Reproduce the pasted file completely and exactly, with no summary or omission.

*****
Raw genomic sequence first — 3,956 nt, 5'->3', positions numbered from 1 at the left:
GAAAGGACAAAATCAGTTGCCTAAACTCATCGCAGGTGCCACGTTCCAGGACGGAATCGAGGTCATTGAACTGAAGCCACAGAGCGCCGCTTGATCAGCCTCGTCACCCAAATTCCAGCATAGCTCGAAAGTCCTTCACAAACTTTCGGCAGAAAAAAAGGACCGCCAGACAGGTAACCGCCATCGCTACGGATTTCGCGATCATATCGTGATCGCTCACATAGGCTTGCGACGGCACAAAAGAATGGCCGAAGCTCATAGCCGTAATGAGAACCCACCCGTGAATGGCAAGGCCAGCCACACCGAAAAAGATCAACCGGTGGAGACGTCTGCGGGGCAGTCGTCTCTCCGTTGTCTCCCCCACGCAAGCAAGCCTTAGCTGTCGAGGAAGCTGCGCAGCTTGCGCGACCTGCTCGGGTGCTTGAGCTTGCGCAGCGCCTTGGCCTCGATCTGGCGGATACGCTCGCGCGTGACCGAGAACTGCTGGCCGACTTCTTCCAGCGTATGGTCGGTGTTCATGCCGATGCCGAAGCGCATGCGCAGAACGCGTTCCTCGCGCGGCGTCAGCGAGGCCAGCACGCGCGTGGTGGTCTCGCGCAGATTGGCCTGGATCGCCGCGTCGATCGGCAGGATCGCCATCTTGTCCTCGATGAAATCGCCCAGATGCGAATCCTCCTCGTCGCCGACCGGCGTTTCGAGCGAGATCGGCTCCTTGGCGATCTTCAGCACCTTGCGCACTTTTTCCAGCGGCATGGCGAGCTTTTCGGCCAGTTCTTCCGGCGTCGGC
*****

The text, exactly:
Raw genomic sequence first — 3,956 nt, 5'->3', positions numbered from 1 at the left:
GAAAGGACAAAATCAGTTGCCTAAACTCATCGCAGGTGCCACGTTCCAGGACGGAATCGAGGTCATTGAACTGAAGCCACAGAGCGCCGCTTGATCAGCCTCGTCACCCAAATTCCAGCATAGCTCGAAAGTCCTTCACAAACTTTCGGCAGAAAAAAAGGACCGCCAGACAGGTAACCGCCATCGCTACGGATTTCGCGATCATATCGTGATCGCTCACATAGGCTTGCGACGGCACAAAAGAATGGCCGAAGCTCATAGCCGTAATGAGAACCCACCCGTGAATGGCAAGGCCAGCCACACCGAAAAAGATCAACCGGTGGAGACGTCTGCGGGGCAGTCGTCTCTCCGTTGTCTCCCCCACGCAAGCAAGCCTTAGCTGTCGAGGAAGCTGCGCAGCTTGCGCGACCTGCTCGGGTGCTTGAGCTTGCGCAGCGCCTTGGCCTCGATCTGGCGGATACGCTCGCGCGTGACCGAGAACTGCTGGCCGACTTCTTCCAGCGTATGGTCGGTGTTCATGCCGATGCCGAAGCGCATGCGCAGAACGCGTTCCTCGCGCGGCGTCAGCGAGGCCAGCACGCGCGTGGTGGTCTCGCGCAGATTGGCCTGGATCGCCGCGTCGATCGGCAGGATCGCCATCTTGTCCTCGATGAAATCGCCCAGATGCGAATCCTCCTCGTCGCCGACCGGCGTTTCGAGCGAGATCGGCTCCTTGGCGATCTTCAGCACCTTGCGCACTTTTTCCAGCGGCATGGCGAGCTTTTCGGCCAGTTCTTCCGGCGTCGGC